We should maintain that if an interpretation of any word in any religion leads to disharmony and does not positively further the welfare of the many, then such an interpretation is to be regarded as wrong; that is, against the will of God, or as the working of Satan or Mara.

Buddhadasa Bikkhu, a Thai Buddhist Monk

Tuesday, August 30, 2011

In the Shadow of the Burqa

Bell County High School football
Just a month ago, I posted an article (here) on the European fight over the Islamic dress for women, the burqa.  In that posting, I made a couple of points.  First, both sides in the battle are sincere, reasonable, and make good points.  Second, people of faith should be better than others at working through issues like this.  We should be more patient, loving, and willing to listen.  But most of the time we aren't.

In actual fact, we constantly live under the shadow of the burqa here in the U.S.  A recent news article on Kentucky.com (here) reports on events in Bell County where by long-standing tradition, a minister led the crowd in prayer before high school football games.  Bell County, Kentucky, is Bible belt country, and no one seemed to mind.  Praying before the game was an expression of local beliefs and culture.  Apparently, however, one or two families objected and eventually an outside group, the Freedom From Religion Foundation, became involved.  According to its website, the FFRF is an advocacy agency for "nontheistic" concerns that has engaged in many courts cases with the goal of ending "state/church entanglements."

The FFRF has a point, which is that our government is secular, a choice made for us by our founding fathers.  They had seen the ills of state supported religion first hand and did not want it for their children's nation.  In America, at least, governmental agencies have no business promoting religion.  That's a good point.  Another good point is that apparently the large majority of folks in Bell County think of themselves as people of faith.  It is perfectly acceptable to ask a minister to pray before football games.  Those who don't want to pray don't have to—just wait a moment & it'll be over.  No harm, no foul.  It is, furthermore, an outside agency that promotes a religious agenda, so-called "nontheism," that has threatened the school district with a lawsuit if the practice of praying before football games continues.  The point is that in this regard not praying is also a religious choice.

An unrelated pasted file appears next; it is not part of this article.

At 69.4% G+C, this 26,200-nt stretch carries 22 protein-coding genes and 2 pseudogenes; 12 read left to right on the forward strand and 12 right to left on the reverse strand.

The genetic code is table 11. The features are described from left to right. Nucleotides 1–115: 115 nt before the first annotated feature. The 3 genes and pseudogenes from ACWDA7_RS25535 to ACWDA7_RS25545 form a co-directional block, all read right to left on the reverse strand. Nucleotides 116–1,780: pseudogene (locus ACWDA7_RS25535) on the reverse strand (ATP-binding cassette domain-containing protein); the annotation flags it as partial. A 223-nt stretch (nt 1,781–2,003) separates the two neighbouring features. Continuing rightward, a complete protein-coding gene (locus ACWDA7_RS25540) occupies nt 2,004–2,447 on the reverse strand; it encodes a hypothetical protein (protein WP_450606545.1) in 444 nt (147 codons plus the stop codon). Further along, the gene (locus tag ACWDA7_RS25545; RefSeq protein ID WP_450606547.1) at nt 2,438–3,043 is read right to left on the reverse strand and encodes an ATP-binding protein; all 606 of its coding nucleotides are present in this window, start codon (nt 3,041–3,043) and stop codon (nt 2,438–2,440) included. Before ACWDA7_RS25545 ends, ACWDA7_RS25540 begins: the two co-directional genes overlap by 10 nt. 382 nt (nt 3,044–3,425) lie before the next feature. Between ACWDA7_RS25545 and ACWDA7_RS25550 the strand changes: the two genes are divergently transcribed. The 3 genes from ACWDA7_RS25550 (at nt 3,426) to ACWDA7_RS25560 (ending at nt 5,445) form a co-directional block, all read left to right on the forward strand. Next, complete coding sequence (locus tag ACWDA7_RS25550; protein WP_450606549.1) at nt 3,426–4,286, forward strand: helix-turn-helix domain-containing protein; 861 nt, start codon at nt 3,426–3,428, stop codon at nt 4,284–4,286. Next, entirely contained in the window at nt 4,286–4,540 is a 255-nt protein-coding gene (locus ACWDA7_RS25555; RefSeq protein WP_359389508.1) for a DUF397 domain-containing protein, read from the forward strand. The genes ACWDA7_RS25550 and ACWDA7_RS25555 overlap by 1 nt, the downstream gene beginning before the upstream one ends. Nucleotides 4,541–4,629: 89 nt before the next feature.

It is, you see, complicated.  The games are public events staged by a local government agency, the public high school.  By law, the school can't promote religion.  Granted.  But, it would seem that the choice to pray or not to pray is a religious choice and not praying promotes a religious position as much as praying does.  In the end, the FFRF apparently stands on more solid legal ground, and we have to accept that fact.  We probably should do so graciously and gracefully.  Still, it seems like a culturally intrusive thing and not entirely fair to the good folks of Bell County.  Living in the shadow of the burqa is complicated.